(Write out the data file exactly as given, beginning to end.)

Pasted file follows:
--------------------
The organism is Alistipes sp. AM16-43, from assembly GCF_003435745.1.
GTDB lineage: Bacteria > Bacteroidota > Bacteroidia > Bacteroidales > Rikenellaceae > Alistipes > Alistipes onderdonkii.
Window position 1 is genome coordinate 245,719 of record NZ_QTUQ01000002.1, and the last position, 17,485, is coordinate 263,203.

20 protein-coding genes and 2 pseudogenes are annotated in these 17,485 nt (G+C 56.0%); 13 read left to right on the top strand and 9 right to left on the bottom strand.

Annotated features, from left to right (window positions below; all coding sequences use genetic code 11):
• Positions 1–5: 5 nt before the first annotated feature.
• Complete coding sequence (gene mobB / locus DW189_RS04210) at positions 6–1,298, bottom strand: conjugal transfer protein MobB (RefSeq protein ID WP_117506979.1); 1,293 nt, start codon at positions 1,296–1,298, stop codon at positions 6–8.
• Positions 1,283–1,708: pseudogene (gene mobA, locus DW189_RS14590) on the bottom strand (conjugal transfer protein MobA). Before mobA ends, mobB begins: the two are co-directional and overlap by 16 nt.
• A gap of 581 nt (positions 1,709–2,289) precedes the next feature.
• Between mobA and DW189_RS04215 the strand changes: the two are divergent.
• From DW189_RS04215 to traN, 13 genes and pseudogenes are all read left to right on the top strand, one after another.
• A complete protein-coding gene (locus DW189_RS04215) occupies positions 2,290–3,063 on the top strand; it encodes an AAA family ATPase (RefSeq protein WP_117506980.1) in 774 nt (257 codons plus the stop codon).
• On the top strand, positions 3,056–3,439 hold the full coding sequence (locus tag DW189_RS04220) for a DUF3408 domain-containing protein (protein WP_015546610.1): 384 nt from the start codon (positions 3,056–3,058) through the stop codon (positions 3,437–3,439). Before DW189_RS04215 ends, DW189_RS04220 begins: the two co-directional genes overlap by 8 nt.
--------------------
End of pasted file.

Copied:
The organism is Alistipes sp. AM16-43, from assembly GCF_003435745.1.
GTDB lineage: Bacteria > Bacteroidota > Bacteroidia > Bacteroidales > Rikenellaceae > Alistipes > Alistipes onderdonkii.
Window position 1 is genome coordinate 245,719 of record NZ_QTUQ01000002.1, and the last position, 17,485, is coordinate 263,203.

20 protein-coding genes and 2 pseudogenes are annotated in these 17,485 nt (G+C 56.0%); 13 read left to right on the top strand and 9 right to left on the bottom strand.

Annotated features, from left to right (window positions below; all coding sequences use genetic code 11):
• Positions 1–5: 5 nt before the first annotated feature.
• Complete coding sequence (gene mobB / locus DW189_RS04210) at positions 6–1,298, bottom strand: conjugal transfer protein MobB (RefSeq protein ID WP_117506979.1); 1,293 nt, start codon at positions 1,296–1,298, stop codon at positions 6–8.
• Positions 1,283–1,708: pseudogene (gene mobA, locus DW189_RS14590) on the bottom strand (conjugal transfer protein MobA). Before mobA ends, mobB begins: the two are co-directional and overlap by 16 nt.
• A gap of 581 nt (positions 1,709–2,289) precedes the next feature.
• Between mobA and DW189_RS04215 the strand changes: the two are divergent.
• From DW189_RS04215 to traN, 13 genes and pseudogenes are all read left to right on the top strand, one after another.
• A complete protein-coding gene (locus DW189_RS04215) occupies positions 2,290–3,063 on the top strand; it encodes an AAA family ATPase (RefSeq protein WP_117506980.1) in 774 nt (257 codons plus the stop codon).
• On the top strand, positions 3,056–3,439 hold the full coding sequence (locus tag DW189_RS04220) for a DUF3408 domain-containing protein (protein WP_015546610.1): 384 nt from the start codon (positions 3,056–3,058) through the stop codon (positions 3,437–3,439). Before DW189_RS04215 ends, DW189_RS04220 begins: the two co-directional genes overlap by 8 nt.